This is a great cheese for beginners to try because it requires no special equipment or ingredients. It is a traditional Mexican cheese, and it does not melt, because it contains no rennet. We like to cube it, lightly brown it in oil, and serve it on pasta dishes with marinara sauce. You can also use it in Indian recipes that call for panir, and some people use it in place of tofu in recipes. Of course, you can serve it as a snack or appetizer with crackers or a crusty French bread and a dollop of fresh pesto. Try this with cow, goat, and sheep milk to compare the different tastes of the final cheeses. You can even mix half and half for more variety.
Makes 1–2 pounds
- 1 gallon milk
- 1/4 cup vinegar
Heat the milk on low to 180°F, add the vinegar and stir. The milk should begin to separate into curds and watery whey within a minute. If it does not separate or if the whey looks milky, continue heating it a bit more. My Nigerian Dwarf goat milk seems to separate best if I heat it to 190 °F . You can use any type of vinegar as long as it is at least 5 percent acidity. My personal favorites are champagne vinegar and red wine vinegar.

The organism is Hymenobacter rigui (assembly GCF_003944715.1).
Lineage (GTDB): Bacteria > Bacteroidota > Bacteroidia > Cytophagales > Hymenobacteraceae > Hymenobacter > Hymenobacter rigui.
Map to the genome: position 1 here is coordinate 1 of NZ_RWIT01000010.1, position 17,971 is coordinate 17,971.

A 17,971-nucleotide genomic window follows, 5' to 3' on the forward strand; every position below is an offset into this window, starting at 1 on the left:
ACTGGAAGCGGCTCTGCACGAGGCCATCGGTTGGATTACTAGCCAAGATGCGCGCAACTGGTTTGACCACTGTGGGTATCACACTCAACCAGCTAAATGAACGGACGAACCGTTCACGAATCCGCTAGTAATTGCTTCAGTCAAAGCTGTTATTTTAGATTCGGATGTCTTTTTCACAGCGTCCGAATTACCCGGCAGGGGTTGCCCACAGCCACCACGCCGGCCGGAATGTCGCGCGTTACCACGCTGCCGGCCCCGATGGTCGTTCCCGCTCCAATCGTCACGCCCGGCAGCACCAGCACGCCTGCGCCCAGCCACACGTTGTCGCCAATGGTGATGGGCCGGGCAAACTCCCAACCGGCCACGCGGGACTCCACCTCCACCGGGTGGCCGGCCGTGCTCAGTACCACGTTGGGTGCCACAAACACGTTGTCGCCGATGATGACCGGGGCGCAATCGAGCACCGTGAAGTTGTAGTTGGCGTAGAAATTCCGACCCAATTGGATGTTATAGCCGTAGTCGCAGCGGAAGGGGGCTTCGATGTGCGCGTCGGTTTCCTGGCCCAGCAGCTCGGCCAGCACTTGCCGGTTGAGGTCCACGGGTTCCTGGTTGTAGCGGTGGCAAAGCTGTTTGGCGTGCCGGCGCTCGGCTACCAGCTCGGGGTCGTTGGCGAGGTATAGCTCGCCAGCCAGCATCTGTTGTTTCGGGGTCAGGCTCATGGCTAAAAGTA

Line a colander with cheesecloth, and set the colander on top of a large pot or bowl to catch the whey as it drains. Pour the curds and whey into the cheesecloth. Tie up the ends of the cheesecloth and hang to drain. I usually hang mine on the sink faucet, but if you have a sloped faucet that won’t hold the bag, you can hang the bag on chopsticks or a spatula that spans the top of a tall pot. After 4 hours, unwrap the cheese and put it in the refrigerator to chill. After chilling it, you will be able to slice or cube the cheese and use it in cooking or serve it fresh.
This is an excerpt from Homegrown and Handmade: A Practical Guide to More Self-Reliant Living.
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